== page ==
Whitlock says if his COVID-19 vaccination pilot project in downtown Brownsville works, it could be replicated along the U.S.-Mexico border.
“Let us prove this works. Let us vaccinate the visa holders from Matamoros. That is good for public health in our binational region and good for our economy. If our project works it will show that border bridges can be reopened in a safe manner.”
Whitlock said he hopes to meet with Sens. Cornyn and Sinema, as well as U.S. Reps. Cuellar and Tony Gonzales on their visit to the Valley today in order to secure their support for his pilot project.
Brownsville Fire Department stands ready to help
Sheldon, the Brownsville fire chief, said he stands ready to assist the Whitlock initiative.
“Brownsville is all about innovative thinking. We have a lot of opportunities are ahead of us right now. Why not take advantage of this opportunity to help people?” Sheldon told the Rio Grande Guardian.
Sheldon pointed out that back in November, 2020, his department, working with the City of Brownsville, applied to be a COVID-19 vaccination hub, under the Fire Department’s name.
“Working with our health department and many city departments and other partners throughout the area we have held successful vaccination drives around,” Sheldon said. “I was reading your story yesterday about all the border cities having a high percentage vaccinated people, higher than the state average. That is great news. Now, the next step for us, with Mr. Whitlock’s project is, let’s open the economy a little bit more and at the same time, save some lives.”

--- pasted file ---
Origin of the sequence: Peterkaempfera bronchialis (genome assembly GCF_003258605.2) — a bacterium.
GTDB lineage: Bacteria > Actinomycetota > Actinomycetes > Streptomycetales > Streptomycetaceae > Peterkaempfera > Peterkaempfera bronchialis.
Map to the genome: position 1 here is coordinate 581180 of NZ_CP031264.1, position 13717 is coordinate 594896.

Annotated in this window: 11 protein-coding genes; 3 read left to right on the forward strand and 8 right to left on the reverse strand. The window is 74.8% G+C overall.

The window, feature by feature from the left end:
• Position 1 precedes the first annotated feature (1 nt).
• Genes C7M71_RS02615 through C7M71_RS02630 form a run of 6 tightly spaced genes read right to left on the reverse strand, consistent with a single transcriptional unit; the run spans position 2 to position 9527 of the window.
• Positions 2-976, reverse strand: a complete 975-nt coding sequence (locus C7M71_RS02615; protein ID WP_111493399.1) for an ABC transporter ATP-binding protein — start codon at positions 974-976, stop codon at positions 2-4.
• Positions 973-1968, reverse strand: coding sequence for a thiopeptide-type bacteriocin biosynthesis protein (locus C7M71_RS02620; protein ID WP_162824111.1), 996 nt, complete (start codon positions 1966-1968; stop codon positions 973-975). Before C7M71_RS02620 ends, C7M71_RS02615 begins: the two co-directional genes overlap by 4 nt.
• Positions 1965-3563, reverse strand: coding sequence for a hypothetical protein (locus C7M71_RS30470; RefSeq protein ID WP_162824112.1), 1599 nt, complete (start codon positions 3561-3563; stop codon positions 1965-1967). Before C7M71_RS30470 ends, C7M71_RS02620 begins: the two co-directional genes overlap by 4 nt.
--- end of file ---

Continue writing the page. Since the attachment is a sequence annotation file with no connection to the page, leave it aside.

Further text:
Sheldon also pointed out that his department is working with the U.S. Department of Health to provide vaccinations to migrants seeking asylum in the United States.
“These migrants that are coming over and are being released. They are going to be here in the U.S. We said, why not pilot a program and get them their first initial (COVID vaccine) dose before they go on their way? We are just barely starting with the pilot but, so far, so good. We are getting all our ducks in a row on this one.”
Asked specifically about the Whitlock initiative, Sheldon said: “It will help the whole region. We are ready to help in any way we can. From the Brownsville Fire Department, from the City of Brownsville, from the Brownsville Health Department, we have a lot of great partnerships within the community that have proven effective to hold these mass vaccination sites.”
Asked if he has been in contact with his counterpart in Matamoros about a pilot project to vaccinate Matamoros residents in Brownsville, Sheldon said: “I have not, yet. I know several entities have reached out to the Mexican Consulate’s Office and are working with them. I believe our public health director, Art Rodriguez may have reached out to the Matamoros public health department already.”
Rodriguez could not be reached for comment at press time.
Editor’s Note: The main image accompanying the above news story shows Ron Whitlock and U.S. Rep. Henry Cuellar. Cuellar has said he supports Whitlock’s pilot project initiative.